Number 8 Moves in the end-to-end service model
Number 9 Blockchain and the pharma supply chain
Number 10 Real-world data in drug development 

Compiled by DCAT Value Chain Insights editorial staff.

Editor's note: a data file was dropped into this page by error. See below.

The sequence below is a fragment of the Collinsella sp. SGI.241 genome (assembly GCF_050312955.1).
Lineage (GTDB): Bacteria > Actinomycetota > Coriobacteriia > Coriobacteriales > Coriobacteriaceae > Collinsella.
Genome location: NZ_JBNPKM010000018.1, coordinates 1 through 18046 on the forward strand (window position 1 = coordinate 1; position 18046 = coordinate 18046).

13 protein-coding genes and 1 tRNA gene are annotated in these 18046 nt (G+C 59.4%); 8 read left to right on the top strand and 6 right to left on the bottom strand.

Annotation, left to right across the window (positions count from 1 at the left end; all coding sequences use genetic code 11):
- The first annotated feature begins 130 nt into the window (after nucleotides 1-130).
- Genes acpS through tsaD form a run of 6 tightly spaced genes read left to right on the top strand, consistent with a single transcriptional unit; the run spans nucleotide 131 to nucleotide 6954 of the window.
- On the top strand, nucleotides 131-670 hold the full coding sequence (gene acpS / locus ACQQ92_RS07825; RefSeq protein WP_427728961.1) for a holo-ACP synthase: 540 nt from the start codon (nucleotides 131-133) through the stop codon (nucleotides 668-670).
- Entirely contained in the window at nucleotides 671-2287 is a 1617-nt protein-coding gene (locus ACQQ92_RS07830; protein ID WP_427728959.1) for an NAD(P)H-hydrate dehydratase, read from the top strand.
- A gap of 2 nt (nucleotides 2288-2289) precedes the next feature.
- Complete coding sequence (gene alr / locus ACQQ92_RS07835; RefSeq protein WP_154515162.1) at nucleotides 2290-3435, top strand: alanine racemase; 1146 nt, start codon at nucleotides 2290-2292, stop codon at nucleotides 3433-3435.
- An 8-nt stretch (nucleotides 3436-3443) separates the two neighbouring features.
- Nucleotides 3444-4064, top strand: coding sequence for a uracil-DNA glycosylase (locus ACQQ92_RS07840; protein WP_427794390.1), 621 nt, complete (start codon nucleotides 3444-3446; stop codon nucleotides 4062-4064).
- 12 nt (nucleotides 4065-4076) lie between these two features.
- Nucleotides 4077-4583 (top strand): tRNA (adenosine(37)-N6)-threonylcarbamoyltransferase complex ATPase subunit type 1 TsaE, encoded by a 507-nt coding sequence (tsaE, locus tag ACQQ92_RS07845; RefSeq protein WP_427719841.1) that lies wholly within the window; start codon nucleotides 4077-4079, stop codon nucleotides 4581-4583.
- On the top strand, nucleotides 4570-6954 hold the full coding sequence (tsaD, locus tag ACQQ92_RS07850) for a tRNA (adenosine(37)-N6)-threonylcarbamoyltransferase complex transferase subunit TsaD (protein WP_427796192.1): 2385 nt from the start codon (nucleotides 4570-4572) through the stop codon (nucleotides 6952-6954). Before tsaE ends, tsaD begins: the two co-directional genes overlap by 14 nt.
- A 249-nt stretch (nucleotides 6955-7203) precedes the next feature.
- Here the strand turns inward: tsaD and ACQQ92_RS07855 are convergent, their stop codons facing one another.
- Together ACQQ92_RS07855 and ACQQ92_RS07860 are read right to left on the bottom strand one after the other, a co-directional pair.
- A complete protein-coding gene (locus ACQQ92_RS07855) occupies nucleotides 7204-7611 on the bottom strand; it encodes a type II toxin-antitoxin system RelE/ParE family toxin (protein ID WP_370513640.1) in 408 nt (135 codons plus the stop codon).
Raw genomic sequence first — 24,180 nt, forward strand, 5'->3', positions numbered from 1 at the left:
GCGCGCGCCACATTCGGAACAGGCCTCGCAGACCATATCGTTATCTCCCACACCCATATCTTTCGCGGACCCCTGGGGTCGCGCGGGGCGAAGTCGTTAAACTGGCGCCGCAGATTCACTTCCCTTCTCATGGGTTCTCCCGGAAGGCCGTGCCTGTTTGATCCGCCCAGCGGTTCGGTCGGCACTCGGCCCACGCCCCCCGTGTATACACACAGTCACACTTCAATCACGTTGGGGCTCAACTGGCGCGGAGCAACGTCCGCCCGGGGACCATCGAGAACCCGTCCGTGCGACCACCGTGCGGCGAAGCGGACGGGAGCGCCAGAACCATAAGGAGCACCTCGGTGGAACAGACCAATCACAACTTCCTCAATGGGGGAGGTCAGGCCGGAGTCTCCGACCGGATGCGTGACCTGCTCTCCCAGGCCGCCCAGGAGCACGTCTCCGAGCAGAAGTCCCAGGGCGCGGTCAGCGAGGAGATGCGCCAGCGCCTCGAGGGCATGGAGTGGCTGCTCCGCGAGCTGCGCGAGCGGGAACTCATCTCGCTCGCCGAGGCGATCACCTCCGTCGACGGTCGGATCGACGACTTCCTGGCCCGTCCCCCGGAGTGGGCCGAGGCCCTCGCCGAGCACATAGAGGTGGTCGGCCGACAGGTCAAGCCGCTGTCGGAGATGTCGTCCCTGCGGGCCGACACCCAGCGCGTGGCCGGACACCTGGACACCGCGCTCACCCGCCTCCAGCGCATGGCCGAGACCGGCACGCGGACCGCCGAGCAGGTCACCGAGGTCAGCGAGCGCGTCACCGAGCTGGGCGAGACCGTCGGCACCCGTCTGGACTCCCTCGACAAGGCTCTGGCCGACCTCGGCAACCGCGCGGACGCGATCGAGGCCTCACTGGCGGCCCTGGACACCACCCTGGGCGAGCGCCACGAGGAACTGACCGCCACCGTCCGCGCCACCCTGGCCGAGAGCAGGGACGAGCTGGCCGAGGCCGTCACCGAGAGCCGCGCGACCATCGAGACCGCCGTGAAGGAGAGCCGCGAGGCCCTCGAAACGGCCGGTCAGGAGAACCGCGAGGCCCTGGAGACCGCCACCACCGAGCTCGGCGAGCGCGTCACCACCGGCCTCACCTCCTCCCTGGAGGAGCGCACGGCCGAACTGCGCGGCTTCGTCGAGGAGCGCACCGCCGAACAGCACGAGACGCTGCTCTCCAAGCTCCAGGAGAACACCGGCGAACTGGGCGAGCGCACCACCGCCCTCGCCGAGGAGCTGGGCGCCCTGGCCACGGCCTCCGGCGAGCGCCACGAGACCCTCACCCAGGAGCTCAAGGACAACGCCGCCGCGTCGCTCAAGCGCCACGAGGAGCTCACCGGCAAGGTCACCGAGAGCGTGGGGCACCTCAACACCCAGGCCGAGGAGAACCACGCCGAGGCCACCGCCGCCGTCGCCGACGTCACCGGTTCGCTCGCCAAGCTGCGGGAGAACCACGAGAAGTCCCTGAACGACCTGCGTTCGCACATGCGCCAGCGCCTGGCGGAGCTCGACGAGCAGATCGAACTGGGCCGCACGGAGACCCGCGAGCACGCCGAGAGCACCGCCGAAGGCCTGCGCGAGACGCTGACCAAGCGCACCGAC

2. Transparency initiatives in drug pricing. The issue of drug pricing is always in the news, but it has taken on increased focus with several policy moves, chief among them legislative activity for drug-pricing transparency. A recent PwC analysis says that following the trend that has accelerated in recent years, states in 2018 will continue to address rising healthcare costs through pricing and transparency initiatives. A case in point occurred in October 2017 when California Governor Edmund G. Brown Jr. signed legislation, Senate Bill (SB) 17, Healthcare: Prescription Drug Costs, to increase transparency in prescription drug pricing by requiring pharmaceutical companies to give notice before raising prices. SB 17 requires drug manufacturers to provide a 60-day notice if prices are raised more than 16% in a two-year period. The bill applies to drugs that have a wholesale price of more than $40 for a 30-day supply. SB 17 also requires health plans and insurers to file annual reports outlining how drug costs impact health care premiums in California. On the federal level, as part of the healthcare reform policy debates in 2017, the issue of drug pricing also emerged for policy consideration with legislative proposals calling for the federal government to negotiate lower prescription drug prices for Medicare and requiring drug manufacturers to publically release data and information justifying any significant price increase.